Probe NI ac­tiv­i­ties of abuse ac­cused US mayor

In­ves­ti­ga­tion de­manded into scan­dal-hit Seat­tle politi­cian in­volved in peace­line project with Belfast chil­dren

Belfast Telegraph - - FRONT PAGE - BY SUZANNE BREEN

THE PSNI was last night urged to check its records to find out if any claims were made in North­ern Ire­land against a US politi­cian at the cen­tre of a his­toric child sex abuse scan­dal.

Seat­tle Mayor Ed Mur­ray (left) quit his post yes­ter­day af­ter a fifth sex abuse al­le­ga­tion was made against him.

The 62-year-old had worked with chil­dren in a Belfast peace project at the height of the Trou­bles.

AMNESTY In­ter­na­tional is ask­ing the PSNI to ex­am­ine po­lice records to see if any al­le­ga­tions have been made here against a US politi­cian at the cen­tre of his­toric child sex abuse claims.

Seat­tle Mayor Ed Mur­ray, who re­signed yes­ter­day af­ter a fifth sex abuse al­le­ga­tion was made against him, worked with chil­dren in a peace­line project in Belfast at the height of the Trou­bles.

An in­ves­ti­ga­tion by the Belfast Tele­graph can ex­clu­sively re­veal that, in 1974, he brought a group of 30 Catholic and Protes­tant chil­dren on a fort­night’s hol­i­day to Wales.

A cousin came for­ward ear­lier this week to ac­cuse him of sex­u­ally abus­ing him in the mid1970s just af­ter he re­turned to the US from Belfast. Oth­ers who have pre­vi­ously made al­le­ga­tions in­clude Mr Mur­ray’s for­mer foster son.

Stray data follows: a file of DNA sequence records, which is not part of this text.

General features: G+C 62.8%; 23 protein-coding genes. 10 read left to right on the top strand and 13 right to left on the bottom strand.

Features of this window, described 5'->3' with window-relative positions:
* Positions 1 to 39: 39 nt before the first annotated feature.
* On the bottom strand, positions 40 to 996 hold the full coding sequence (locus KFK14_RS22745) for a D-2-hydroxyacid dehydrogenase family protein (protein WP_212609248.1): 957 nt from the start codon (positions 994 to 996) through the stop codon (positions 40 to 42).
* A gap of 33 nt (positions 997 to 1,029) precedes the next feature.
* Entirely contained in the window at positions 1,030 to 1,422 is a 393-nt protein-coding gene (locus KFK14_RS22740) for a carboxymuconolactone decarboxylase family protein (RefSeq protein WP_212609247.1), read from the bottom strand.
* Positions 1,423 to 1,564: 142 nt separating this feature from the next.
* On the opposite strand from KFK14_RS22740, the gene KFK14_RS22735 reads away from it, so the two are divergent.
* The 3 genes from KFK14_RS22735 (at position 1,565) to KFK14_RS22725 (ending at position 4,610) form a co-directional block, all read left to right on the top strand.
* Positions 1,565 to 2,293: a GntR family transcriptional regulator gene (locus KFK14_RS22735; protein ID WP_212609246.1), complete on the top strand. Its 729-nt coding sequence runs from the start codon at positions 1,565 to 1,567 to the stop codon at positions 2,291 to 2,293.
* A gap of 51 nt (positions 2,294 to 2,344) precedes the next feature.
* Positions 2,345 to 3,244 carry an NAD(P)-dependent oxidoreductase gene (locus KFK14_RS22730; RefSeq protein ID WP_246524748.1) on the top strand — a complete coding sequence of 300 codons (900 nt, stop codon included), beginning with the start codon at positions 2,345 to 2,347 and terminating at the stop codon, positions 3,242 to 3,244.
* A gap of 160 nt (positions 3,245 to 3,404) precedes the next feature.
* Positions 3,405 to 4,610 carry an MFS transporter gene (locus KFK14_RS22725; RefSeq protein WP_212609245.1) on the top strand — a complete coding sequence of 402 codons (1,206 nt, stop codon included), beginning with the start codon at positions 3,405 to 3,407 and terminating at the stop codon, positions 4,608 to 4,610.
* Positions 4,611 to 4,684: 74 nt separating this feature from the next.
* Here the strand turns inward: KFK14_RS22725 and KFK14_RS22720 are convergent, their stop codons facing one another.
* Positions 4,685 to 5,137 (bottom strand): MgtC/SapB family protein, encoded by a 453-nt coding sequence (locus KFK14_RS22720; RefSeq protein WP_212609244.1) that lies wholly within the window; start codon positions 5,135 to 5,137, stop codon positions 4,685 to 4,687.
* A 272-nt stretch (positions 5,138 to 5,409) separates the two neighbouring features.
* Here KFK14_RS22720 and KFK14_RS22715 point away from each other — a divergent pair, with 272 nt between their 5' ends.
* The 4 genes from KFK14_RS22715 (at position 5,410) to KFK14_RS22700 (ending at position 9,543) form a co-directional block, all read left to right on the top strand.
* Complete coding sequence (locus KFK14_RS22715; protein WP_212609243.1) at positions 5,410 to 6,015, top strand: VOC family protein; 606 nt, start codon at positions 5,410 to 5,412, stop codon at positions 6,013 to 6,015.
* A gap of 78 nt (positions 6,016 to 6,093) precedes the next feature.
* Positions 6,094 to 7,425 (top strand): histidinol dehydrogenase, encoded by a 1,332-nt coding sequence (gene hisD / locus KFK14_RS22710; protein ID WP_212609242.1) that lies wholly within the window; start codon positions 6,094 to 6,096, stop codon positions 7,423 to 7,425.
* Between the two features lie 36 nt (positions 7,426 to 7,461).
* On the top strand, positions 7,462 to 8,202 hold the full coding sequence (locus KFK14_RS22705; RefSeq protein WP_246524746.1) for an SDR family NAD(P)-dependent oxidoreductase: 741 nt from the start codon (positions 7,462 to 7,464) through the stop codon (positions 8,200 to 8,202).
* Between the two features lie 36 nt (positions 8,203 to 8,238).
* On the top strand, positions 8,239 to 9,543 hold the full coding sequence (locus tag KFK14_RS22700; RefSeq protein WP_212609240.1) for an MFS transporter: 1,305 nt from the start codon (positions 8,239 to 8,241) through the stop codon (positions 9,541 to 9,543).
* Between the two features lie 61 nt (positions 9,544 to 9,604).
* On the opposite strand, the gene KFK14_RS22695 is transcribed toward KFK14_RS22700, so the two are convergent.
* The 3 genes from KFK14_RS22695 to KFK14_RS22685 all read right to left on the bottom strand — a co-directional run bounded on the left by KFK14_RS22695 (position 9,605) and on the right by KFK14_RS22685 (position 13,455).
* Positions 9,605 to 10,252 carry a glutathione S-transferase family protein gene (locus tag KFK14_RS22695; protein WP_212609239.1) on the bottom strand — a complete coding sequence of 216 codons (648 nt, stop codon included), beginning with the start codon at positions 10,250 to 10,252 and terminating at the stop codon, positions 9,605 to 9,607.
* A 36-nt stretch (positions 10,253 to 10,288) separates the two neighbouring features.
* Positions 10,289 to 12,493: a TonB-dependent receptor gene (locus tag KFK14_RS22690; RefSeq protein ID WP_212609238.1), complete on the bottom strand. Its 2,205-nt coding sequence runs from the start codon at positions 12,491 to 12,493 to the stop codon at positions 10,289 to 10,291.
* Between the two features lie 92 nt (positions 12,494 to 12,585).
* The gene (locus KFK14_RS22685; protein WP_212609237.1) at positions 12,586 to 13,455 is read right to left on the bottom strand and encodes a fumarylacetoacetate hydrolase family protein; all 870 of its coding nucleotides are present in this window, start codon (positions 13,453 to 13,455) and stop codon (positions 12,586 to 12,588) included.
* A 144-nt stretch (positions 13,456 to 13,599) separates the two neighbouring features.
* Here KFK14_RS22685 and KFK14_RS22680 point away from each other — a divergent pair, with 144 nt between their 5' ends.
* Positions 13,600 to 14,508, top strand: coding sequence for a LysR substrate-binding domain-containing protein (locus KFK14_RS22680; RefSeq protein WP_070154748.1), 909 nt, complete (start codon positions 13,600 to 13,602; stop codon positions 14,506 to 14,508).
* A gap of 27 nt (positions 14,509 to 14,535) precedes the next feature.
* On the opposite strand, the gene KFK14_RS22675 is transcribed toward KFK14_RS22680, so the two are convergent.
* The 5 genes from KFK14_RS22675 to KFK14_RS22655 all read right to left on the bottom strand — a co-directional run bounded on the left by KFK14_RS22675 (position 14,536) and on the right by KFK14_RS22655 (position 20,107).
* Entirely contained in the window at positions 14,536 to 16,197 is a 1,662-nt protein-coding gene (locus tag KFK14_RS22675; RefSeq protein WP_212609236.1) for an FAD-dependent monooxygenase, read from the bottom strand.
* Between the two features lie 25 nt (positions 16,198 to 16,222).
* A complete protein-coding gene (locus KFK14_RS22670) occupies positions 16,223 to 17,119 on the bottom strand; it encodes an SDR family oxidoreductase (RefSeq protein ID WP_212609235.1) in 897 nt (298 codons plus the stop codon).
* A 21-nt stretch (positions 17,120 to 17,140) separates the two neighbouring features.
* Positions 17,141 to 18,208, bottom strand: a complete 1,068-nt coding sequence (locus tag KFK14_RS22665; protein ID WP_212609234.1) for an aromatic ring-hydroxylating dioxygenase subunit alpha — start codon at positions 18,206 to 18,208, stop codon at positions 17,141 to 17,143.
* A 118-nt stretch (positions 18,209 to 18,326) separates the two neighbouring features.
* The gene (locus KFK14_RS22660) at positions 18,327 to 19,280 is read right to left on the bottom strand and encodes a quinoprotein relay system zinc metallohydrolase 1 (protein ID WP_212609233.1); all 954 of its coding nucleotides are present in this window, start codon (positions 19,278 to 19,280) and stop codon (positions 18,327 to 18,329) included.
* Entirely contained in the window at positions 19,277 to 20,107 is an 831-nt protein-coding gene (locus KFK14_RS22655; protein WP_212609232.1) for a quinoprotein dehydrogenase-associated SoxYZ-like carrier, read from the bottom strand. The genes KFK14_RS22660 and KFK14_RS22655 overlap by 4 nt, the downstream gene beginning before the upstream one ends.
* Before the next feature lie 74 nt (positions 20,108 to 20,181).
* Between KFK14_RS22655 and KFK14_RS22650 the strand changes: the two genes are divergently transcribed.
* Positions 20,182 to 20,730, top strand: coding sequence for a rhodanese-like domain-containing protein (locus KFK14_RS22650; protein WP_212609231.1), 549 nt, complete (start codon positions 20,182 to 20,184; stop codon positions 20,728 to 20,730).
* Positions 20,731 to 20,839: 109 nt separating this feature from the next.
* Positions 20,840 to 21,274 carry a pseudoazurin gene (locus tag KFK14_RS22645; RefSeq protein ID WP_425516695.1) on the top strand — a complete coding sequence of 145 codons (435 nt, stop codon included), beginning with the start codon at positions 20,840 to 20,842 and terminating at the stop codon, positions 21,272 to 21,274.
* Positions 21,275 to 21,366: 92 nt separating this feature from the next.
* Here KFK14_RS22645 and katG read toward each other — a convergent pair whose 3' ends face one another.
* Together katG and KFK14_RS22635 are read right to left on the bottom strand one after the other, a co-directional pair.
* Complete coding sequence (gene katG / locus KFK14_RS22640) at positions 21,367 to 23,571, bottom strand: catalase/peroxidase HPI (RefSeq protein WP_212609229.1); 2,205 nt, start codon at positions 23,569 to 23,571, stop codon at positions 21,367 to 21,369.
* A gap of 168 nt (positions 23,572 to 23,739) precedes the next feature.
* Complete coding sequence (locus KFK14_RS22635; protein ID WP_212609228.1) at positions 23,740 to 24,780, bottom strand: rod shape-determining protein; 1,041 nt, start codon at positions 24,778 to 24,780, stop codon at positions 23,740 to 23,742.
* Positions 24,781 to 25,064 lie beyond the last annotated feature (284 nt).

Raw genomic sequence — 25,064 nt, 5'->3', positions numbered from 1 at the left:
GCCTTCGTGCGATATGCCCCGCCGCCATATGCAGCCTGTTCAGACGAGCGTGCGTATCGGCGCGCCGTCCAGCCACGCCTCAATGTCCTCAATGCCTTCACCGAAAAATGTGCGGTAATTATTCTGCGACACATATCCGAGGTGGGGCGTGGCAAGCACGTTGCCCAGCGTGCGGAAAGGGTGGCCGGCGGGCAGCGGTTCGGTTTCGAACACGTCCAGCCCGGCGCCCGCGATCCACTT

With fam­ily roots re­port­edly in Co Down and in the Repub­lic, the Demo­crat was a highly re­garded Ir­ish-Amer­i­can politi­cian. He met for­mer Taoiseach Enda Kenny and Pres­i­dent Michael D Hig­gins on a visit to Ire­land in 2014.

Mr Mur­ray (62) strongly de­nies all the al­le­ga­tions of abus­ing teenage boys. He said he was re­sign­ing be­cause he did not want “per­sonal is­sues” in­ter­fer­ing with “pub­lic busi­ness”.

He worked with sev­eral chil­dren’s groups in the US be­fore he en­tered politics. The claims against him date from the mid1970s to mid-1980s.

Amnesty In­ter­na­tional’s North­ern Ire­land pro­gramme di­rec­tor Pa­trick Cor­ri­gan last night said the al­le­ga­tions raised se­ri­ous con­cerns. He called on the PSNI and Mr Mur­ray’s for­mer em­ployer here to ex­am­ine their records to see if any com­plaints were ever made about him.